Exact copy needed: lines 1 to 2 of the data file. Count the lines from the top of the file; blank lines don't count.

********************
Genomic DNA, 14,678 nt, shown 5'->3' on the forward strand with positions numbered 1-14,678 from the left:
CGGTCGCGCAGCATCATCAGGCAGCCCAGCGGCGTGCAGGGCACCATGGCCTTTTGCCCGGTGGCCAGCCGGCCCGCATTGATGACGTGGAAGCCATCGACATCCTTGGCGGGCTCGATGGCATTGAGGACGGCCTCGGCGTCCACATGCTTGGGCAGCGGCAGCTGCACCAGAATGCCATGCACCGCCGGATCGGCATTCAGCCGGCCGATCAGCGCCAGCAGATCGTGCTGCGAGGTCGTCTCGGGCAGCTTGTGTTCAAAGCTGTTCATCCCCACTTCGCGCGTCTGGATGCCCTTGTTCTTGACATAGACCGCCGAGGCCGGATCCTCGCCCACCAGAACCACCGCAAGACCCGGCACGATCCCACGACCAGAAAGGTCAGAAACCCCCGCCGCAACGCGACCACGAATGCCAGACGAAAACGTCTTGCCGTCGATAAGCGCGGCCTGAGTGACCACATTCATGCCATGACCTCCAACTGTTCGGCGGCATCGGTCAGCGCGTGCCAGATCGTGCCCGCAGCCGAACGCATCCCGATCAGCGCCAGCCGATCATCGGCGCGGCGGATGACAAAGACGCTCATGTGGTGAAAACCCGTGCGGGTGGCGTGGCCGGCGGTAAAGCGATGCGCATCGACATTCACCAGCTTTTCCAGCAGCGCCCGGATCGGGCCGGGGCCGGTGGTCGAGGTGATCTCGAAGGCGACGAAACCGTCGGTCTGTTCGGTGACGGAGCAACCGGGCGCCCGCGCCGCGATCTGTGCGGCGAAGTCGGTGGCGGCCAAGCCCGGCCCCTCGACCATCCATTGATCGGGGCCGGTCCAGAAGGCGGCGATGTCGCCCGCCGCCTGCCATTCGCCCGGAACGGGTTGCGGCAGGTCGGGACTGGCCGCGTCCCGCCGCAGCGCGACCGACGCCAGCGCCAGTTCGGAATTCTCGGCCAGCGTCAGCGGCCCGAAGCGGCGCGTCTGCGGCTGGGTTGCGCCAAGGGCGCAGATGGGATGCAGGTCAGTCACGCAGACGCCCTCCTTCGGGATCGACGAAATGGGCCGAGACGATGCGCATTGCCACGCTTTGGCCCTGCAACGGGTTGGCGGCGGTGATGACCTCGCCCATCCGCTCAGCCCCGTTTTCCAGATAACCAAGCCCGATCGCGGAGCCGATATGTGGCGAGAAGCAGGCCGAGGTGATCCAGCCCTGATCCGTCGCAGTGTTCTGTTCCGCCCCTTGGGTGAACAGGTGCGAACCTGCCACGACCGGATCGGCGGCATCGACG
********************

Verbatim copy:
Genomic DNA, 14,678 nt, shown 5'->3' on the forward strand with positions numbered 1-14,678 from the left:
CGGTCGCGCAGCATCATCAGGCAGCCCAGCGGCGTGCAGGGCACCATGGCCTTTTGCCCGGTGGCCAGCCGGCCCGCATTGATGACGTGGAAGCCATCGACATCCTTGGCGGGCTCGATGGCATTGAGGACGGCCTCGGCGTCCACATGCTTGGGCAGCGGCAGCTGCACCAGAATGCCATGCACCGCCGGATCGGCATTCAGCCGGCCGATCAGCGCCAGCAGATCGTGCTGCGAGGTCGTCTCGGGCAGCTTGTGTTCAAAGCTGTTCATCCCCACTTCGCGCGTCTGGATGCCCTTGTTCTTGACATAGACCGCCGAGGCCGGATCCTCGCCCACCAGAACCACCGCAAGACCCGGCACGATCCCACGACCAGAAAGGTCAGAAACCCCCGCCGCAACGCGACCACGAATGCCAGACGAAAACGTCTTGCCGTCGATAAGCGCGGCCTGAGTGACCACATTCATGCCATGACCTCCAACTGTTCGGCGGCATCGGTCAGCGCGTGCCAGATCGTGCCCGCAGCCGAACGCATCCCGATCAGCGCCAGCCGATCATCGGCGCGGCGGATGACAAAGACGCTCATGTGGTGAAAACCCGTGCGGGTGGCGTGGCCGGCGGTAAAGCGATGCGCATCGACATTCACCAGCTTTTCCAGCAGCGCCCGGATCGGGCCGGGGCCGGTGGTCGAGGTGATCTCGAAGGCGACGAAACCGTCGGTCTGTTCGGTGACGGAGCAACCGGGCGCCCGCGCCGCGATCTGTGCGGCGAAGTCGGTGGCGGCCAAGCCCGGCCCCTCGACCATCCATTGATCGGGGCCGGTCCAGAAGGCGGCGATGTCGCCCGCCGCCTGCCATTCGCCCGGAACGGGTTGCGGCAGGTCGGGACTGGCCGCGTCCCGCCGCAGCGCGACCGACGCCAGCGCCAGTTCGGAATTCTCGGCCAGCGTCAGCGGCCCGAAGCGGCGCGTCTGCGGCTGGGTTGCGCCAAGGGCGCAGATGGGATGCAGGTCAGTCACGCAGACGCCCTCCTTCGGGATCGACGAAATGGGCCGAGACGATGCGCATTGCCACGCTTTGGCCCTGCAACGGGTTGGCGGCGGTGATGACCTCGCCCATCCGCTCAGCCCCGTTTTCCAGATAACCAAGCCCGATCGCGGAGCCGATATGTGGCGAGAAGCAGGCCGAGGTGATCCAGCCCTGATCCGTCGCAGTGTTCTGTTCCGCCCCTTGGGTGAACAGGTGCGAACCTGCCACGACCGGATCGGCGGCATCGACG